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house Bill H.R. 1843

Blocking the IRS From Using Civil Forfeiture to Seize Assets Unless There’s Probable Cause of a Crime

Argument in favor

The IRS has abused its civil asset forfeiture authority and taken money from people who have done nothing wrong. It should only be able to use civil asset forfeiture related to criminal behavior, not just deposit structuring violations.

Kodiwodi's Opinion
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09/05/2017
Once upon a time in this country it was innocent until proven guilty. Now, especially with asset forfeiture, it is just the opposite. I'm so ashamed to see what this country has turned into one right at a time.
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Rob's Opinion
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09/05/2017
Absolutely! And the same standard for all civil asset forfeiture! No conviction, no forfeiture!
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Deirdre 's Opinion
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09/05/2017
They should only be able to seize assets if there is a crime.
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Argument opposed

The IRS should be able to take assets from people it suspects of structuring financial transactions to avoid reporting requirements.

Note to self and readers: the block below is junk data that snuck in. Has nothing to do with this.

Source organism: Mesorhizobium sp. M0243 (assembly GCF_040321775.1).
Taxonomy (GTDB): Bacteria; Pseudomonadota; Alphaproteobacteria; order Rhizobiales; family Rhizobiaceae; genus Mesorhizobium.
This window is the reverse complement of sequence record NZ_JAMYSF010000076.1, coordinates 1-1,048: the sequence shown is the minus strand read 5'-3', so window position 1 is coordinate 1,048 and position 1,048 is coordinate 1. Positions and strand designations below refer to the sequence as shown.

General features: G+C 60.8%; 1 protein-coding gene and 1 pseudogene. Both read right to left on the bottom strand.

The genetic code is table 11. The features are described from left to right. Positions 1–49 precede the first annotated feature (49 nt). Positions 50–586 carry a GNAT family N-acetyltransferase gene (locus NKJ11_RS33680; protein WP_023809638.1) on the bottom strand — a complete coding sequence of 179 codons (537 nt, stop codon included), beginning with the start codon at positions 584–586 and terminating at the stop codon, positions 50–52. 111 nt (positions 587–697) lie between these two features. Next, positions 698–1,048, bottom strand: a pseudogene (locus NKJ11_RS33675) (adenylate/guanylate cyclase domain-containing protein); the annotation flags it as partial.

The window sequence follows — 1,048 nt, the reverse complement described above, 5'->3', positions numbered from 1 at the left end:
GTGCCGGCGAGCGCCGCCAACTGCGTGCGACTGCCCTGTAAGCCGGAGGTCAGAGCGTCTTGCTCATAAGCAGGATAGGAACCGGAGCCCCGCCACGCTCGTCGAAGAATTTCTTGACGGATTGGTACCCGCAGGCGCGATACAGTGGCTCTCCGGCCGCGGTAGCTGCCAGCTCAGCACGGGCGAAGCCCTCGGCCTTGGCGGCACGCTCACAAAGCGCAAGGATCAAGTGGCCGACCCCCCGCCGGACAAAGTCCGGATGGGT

Mary's Opinion
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09/05/2017
Being charged with s crime is not the same as being convicted of a crime. You could be found innocent and have no assets left; or worse, have no assets to hire a decent attorney b/c everything has already been seized.
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Palorrin's Opinion
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09/05/2017
A victim of unjust civil asset forfeiture can already fight it in the courts. What this does is prevent the IRS from laying claim immediately to assets of the most wealthy when they dodge their tax responsibilities. Without asset forfeiture the IRS must first successfully win a court case while the defendant can move and hide their assets or even tie up the court for decades with injunctions and motions. This is another way for the top 1 or .1% to keep cheating the system.
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Stacy's Opinion
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09/06/2017
This only works in favor of those who hide tax money. In order to seize assets the IRS would first have to win a court case, it doesn't make sense. They should seize assets of those trying to hide or else they will have the funds to run or move assets to hide elsewhere.
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What is House Bill H.R. 1843?